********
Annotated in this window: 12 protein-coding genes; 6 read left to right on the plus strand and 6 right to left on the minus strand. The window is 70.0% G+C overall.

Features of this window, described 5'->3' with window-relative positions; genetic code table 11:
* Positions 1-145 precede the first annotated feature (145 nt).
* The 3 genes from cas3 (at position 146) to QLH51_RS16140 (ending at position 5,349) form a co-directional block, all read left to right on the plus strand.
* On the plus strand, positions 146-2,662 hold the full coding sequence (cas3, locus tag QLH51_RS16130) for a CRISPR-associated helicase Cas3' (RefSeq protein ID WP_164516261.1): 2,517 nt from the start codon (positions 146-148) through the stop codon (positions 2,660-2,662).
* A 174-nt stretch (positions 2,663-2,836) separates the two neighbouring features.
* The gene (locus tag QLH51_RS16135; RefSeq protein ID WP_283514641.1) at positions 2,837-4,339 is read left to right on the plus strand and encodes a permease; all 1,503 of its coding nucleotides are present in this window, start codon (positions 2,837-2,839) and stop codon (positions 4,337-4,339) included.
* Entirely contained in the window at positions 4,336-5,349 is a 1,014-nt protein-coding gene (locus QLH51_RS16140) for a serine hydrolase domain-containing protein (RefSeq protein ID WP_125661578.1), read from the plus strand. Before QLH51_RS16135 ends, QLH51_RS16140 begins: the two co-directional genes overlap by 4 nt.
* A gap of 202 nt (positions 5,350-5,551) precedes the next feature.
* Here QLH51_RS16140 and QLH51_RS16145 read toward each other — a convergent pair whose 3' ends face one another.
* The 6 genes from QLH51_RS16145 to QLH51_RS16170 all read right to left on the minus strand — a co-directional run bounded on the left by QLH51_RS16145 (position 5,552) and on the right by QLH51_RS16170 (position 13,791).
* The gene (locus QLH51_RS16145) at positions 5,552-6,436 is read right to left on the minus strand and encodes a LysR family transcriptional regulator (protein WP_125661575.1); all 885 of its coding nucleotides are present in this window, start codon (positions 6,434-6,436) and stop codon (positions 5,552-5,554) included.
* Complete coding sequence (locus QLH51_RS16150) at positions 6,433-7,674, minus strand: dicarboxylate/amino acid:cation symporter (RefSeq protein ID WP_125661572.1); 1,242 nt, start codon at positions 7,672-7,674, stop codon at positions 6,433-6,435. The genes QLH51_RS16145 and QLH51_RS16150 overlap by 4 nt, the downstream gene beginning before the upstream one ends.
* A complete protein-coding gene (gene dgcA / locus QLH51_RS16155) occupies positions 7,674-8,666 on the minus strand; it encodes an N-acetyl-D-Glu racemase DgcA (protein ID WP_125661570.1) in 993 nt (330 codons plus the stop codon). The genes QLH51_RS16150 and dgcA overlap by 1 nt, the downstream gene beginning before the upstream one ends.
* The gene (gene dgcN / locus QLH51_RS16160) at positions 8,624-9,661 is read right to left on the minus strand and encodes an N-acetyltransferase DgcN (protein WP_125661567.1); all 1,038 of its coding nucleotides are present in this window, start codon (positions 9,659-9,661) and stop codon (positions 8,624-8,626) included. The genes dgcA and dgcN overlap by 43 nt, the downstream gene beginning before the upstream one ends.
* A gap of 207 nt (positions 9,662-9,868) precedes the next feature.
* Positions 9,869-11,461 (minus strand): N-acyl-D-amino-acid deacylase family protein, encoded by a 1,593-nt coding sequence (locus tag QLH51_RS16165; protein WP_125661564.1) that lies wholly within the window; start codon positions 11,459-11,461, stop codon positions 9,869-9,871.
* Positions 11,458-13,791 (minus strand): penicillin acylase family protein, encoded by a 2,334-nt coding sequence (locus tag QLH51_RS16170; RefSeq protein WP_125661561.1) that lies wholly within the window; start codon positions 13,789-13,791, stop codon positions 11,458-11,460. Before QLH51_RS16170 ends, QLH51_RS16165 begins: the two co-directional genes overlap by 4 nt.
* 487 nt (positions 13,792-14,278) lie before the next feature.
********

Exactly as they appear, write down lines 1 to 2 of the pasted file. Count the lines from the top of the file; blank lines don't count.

Annotated in this window: 12 protein-coding genes; 6 read left to right on the plus strand and 6 right to left on the minus strand. The window is 70.0% G+C overall.

Features of this window, described 5'->3' with window-relative positions; genetic code table 11: